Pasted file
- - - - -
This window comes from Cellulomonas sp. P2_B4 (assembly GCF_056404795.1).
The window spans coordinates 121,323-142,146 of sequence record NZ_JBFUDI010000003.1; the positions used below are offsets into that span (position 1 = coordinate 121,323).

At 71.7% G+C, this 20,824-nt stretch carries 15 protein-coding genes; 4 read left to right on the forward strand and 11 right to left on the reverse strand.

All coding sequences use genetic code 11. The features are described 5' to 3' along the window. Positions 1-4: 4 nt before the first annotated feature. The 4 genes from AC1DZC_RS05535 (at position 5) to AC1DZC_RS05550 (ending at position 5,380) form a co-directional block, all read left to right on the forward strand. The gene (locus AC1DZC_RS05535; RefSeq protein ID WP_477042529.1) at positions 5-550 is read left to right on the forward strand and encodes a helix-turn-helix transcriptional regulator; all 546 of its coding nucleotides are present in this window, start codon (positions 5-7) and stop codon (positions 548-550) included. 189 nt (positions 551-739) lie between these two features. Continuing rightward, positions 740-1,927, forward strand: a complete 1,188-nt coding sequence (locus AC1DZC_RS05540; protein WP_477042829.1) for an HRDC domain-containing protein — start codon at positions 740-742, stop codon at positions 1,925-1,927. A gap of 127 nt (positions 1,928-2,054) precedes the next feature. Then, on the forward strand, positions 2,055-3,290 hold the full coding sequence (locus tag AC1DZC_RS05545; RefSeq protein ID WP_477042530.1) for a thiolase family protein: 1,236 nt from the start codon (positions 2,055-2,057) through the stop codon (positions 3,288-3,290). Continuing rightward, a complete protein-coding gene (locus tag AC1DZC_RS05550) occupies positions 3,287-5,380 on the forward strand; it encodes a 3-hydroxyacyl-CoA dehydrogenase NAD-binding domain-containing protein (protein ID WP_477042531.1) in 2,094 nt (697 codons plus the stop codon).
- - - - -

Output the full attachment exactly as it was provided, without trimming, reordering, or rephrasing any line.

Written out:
This window comes from Cellulomonas sp. P2_B4 (assembly GCF_056404795.1).
The window spans coordinates 121,323-142,146 of sequence record NZ_JBFUDI010000003.1; the positions used below are offsets into that span (position 1 = coordinate 121,323).

At 71.7% G+C, this 20,824-nt stretch carries 15 protein-coding genes; 4 read left to right on the forward strand and 11 right to left on the reverse strand.

All coding sequences use genetic code 11. The features are described 5' to 3' along the window. Positions 1-4: 4 nt before the first annotated feature. The 4 genes from AC1DZC_RS05535 (at position 5) to AC1DZC_RS05550 (ending at position 5,380) form a co-directional block, all read left to right on the forward strand. The gene (locus AC1DZC_RS05535; RefSeq protein ID WP_477042529.1) at positions 5-550 is read left to right on the forward strand and encodes a helix-turn-helix transcriptional regulator; all 546 of its coding nucleotides are present in this window, start codon (positions 5-7) and stop codon (positions 548-550) included. 189 nt (positions 551-739) lie between these two features. Continuing rightward, positions 740-1,927, forward strand: a complete 1,188-nt coding sequence (locus AC1DZC_RS05540; protein WP_477042829.1) for an HRDC domain-containing protein — start codon at positions 740-742, stop codon at positions 1,925-1,927. A gap of 127 nt (positions 1,928-2,054) precedes the next feature. Then, on the forward strand, positions 2,055-3,290 hold the full coding sequence (locus tag AC1DZC_RS05545; RefSeq protein ID WP_477042530.1) for a thiolase family protein: 1,236 nt from the start codon (positions 2,055-2,057) through the stop codon (positions 3,288-3,290). Continuing rightward, a complete protein-coding gene (locus tag AC1DZC_RS05550) occupies positions 3,287-5,380 on the forward strand; it encodes a 3-hydroxyacyl-CoA dehydrogenase NAD-binding domain-containing protein (protein ID WP_477042531.1) in 2,094 nt (697 codons plus the stop codon).